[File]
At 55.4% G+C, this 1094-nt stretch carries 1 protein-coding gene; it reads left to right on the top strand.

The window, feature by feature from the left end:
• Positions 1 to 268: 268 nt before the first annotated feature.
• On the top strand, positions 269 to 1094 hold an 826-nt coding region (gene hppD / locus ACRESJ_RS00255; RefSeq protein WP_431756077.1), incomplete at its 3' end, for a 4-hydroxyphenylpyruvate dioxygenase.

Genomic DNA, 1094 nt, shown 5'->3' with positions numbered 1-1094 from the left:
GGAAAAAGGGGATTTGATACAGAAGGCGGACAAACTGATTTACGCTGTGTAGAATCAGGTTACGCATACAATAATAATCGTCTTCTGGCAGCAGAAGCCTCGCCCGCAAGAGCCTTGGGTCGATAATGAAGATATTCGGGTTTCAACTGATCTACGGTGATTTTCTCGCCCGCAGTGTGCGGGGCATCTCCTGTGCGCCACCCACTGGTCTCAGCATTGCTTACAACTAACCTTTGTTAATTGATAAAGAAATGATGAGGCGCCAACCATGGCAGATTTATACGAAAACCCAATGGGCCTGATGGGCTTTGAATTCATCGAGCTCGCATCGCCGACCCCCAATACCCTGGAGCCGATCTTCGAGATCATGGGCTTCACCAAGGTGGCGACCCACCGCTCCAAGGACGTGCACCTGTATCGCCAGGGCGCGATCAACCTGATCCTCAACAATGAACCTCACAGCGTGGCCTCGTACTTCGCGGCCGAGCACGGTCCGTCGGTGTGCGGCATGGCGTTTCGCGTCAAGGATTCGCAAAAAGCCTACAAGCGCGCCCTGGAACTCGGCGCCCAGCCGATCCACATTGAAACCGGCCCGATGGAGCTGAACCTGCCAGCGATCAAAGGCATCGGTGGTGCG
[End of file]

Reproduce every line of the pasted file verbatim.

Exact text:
At 55.4% G+C, this 1094-nt stretch carries 1 protein-coding gene; it reads left to right on the top strand.

The window, feature by feature from the left end:
• Positions 1 to 268: 268 nt before the first annotated feature.
• On the top strand, positions 269 to 1094 hold an 826-nt coding region (gene hppD / locus ACRESJ_RS00255; RefSeq protein WP_431756077.1), incomplete at its 3' end, for a 4-hydroxyphenylpyruvate dioxygenase.

Genomic DNA, 1094 nt, shown 5'->3' with positions numbered 1-1094 from the left:
GGAAAAAGGGGATTTGATACAGAAGGCGGACAAACTGATTTACGCTGTGTAGAATCAGGTTACGCATACAATAATAATCGTCTTCTGGCAGCAGAAGCCTCGCCCGCAAGAGCCTTGGGTCGATAATGAAGATATTCGGGTTTCAACTGATCTACGGTGATTTTCTCGCCCGCAGTGTGCGGGGCATCTCCTGTGCGCCACCCACTGGTCTCAGCATTGCTTACAACTAACCTTTGTTAATTGATAAAGAAATGATGAGGCGCCAACCATGGCAGATTTATACGAAAACCCAATGGGCCTGATGGGCTTTGAATTCATCGAGCTCGCATCGCCGACCCCCAATACCCTGGAGCCGATCTTCGAGATCATGGGCTTCACCAAGGTGGCGACCCACCGCTCCAAGGACGTGCACCTGTATCGCCAGGGCGCGATCAACCTGATCCTCAACAATGAACCTCACAGCGTGGCCTCGTACTTCGCGGCCGAGCACGGTCCGTCGGTGTGCGGCATGGCGTTTCGCGTCAAGGATTCGCAAAAAGCCTACAAGCGCGCCCTGGAACTCGGCGCCCAGCCGATCCACATTGAAACCGGCCCGATGGAGCTGAACCTGCCAGCGATCAAAGGCATCGGTGGTGCG